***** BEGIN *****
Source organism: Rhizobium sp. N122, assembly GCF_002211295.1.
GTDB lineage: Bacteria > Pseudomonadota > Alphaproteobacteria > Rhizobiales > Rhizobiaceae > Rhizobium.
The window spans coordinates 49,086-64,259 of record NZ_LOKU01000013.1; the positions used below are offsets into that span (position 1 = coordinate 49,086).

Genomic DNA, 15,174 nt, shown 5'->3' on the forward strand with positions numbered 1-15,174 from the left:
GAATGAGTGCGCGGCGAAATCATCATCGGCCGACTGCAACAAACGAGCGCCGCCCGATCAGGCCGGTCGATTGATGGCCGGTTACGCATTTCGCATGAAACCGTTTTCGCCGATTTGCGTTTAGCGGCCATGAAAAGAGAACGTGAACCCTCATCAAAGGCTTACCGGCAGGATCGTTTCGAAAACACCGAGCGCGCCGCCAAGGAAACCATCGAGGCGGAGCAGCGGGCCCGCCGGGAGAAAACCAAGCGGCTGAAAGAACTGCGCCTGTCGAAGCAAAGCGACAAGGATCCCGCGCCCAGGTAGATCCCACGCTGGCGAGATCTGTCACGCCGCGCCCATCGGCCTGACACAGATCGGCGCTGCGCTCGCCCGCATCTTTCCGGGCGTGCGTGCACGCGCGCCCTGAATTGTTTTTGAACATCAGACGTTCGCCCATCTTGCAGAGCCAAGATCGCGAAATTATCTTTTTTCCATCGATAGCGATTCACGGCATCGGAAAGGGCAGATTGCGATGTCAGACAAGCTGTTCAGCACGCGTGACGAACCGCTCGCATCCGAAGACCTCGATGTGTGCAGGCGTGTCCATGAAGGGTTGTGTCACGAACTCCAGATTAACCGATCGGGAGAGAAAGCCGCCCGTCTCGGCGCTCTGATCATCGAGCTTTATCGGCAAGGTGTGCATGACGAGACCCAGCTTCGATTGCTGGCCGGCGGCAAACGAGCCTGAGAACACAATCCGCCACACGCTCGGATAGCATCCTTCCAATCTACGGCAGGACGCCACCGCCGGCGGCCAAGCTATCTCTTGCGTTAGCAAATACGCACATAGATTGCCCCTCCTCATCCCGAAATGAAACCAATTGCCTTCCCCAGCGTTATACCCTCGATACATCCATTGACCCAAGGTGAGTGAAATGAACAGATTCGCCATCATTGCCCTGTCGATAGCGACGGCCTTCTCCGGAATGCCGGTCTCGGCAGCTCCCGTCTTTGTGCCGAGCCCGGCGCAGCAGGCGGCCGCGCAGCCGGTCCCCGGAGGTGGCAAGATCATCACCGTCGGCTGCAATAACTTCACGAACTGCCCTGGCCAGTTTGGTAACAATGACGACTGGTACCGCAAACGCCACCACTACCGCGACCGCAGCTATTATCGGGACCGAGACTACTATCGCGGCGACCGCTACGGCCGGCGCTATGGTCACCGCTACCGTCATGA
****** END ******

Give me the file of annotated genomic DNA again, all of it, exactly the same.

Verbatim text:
Source organism: Rhizobium sp. N122, assembly GCF_002211295.1.
GTDB lineage: Bacteria > Pseudomonadota > Alphaproteobacteria > Rhizobiales > Rhizobiaceae > Rhizobium.
The window spans coordinates 49,086-64,259 of record NZ_LOKU01000013.1; the positions used below are offsets into that span (position 1 = coordinate 49,086).

Genomic DNA, 15,174 nt, shown 5'->3' on the forward strand with positions numbered 1-15,174 from the left:
GAATGAGTGCGCGGCGAAATCATCATCGGCCGACTGCAACAAACGAGCGCCGCCCGATCAGGCCGGTCGATTGATGGCCGGTTACGCATTTCGCATGAAACCGTTTTCGCCGATTTGCGTTTAGCGGCCATGAAAAGAGAACGTGAACCCTCATCAAAGGCTTACCGGCAGGATCGTTTCGAAAACACCGAGCGCGCCGCCAAGGAAACCATCGAGGCGGAGCAGCGGGCCCGCCGGGAGAAAACCAAGCGGCTGAAAGAACTGCGCCTGTCGAAGCAAAGCGACAAGGATCCCGCGCCCAGGTAGATCCCACGCTGGCGAGATCTGTCACGCCGCGCCCATCGGCCTGACACAGATCGGCGCTGCGCTCGCCCGCATCTTTCCGGGCGTGCGTGCACGCGCGCCCTGAATTGTTTTTGAACATCAGACGTTCGCCCATCTTGCAGAGCCAAGATCGCGAAATTATCTTTTTTCCATCGATAGCGATTCACGGCATCGGAAAGGGCAGATTGCGATGTCAGACAAGCTGTTCAGCACGCGTGACGAACCGCTCGCATCCGAAGACCTCGATGTGTGCAGGCGTGTCCATGAAGGGTTGTGTCACGAACTCCAGATTAACCGATCGGGAGAGAAAGCCGCCCGTCTCGGCGCTCTGATCATCGAGCTTTATCGGCAAGGTGTGCATGACGAGACCCAGCTTCGATTGCTGGCCGGCGGCAAACGAGCCTGAGAACACAATCCGCCACACGCTCGGATAGCATCCTTCCAATCTACGGCAGGACGCCACCGCCGGCGGCCAAGCTATCTCTTGCGTTAGCAAATACGCACATAGATTGCCCCTCCTCATCCCGAAATGAAACCAATTGCCTTCCCCAGCGTTATACCCTCGATACATCCATTGACCCAAGGTGAGTGAAATGAACAGATTCGCCATCATTGCCCTGTCGATAGCGACGGCCTTCTCCGGAATGCCGGTCTCGGCAGCTCCCGTCTTTGTGCCGAGCCCGGCGCAGCAGGCGGCCGCGCAGCCGGTCCCCGGAGGTGGCAAGATCATCACCGTCGGCTGCAATAACTTCACGAACTGCCCTGGCCAGTTTGGTAACAATGACGACTGGTACCGCAAACGCCACCACTACCGCGACCGCAGCTATTATCGGGACCGAGACTACTATCGCGGCGACCGCTACGGCCGGCGCTATGGTCACCGCTACCGTCATGA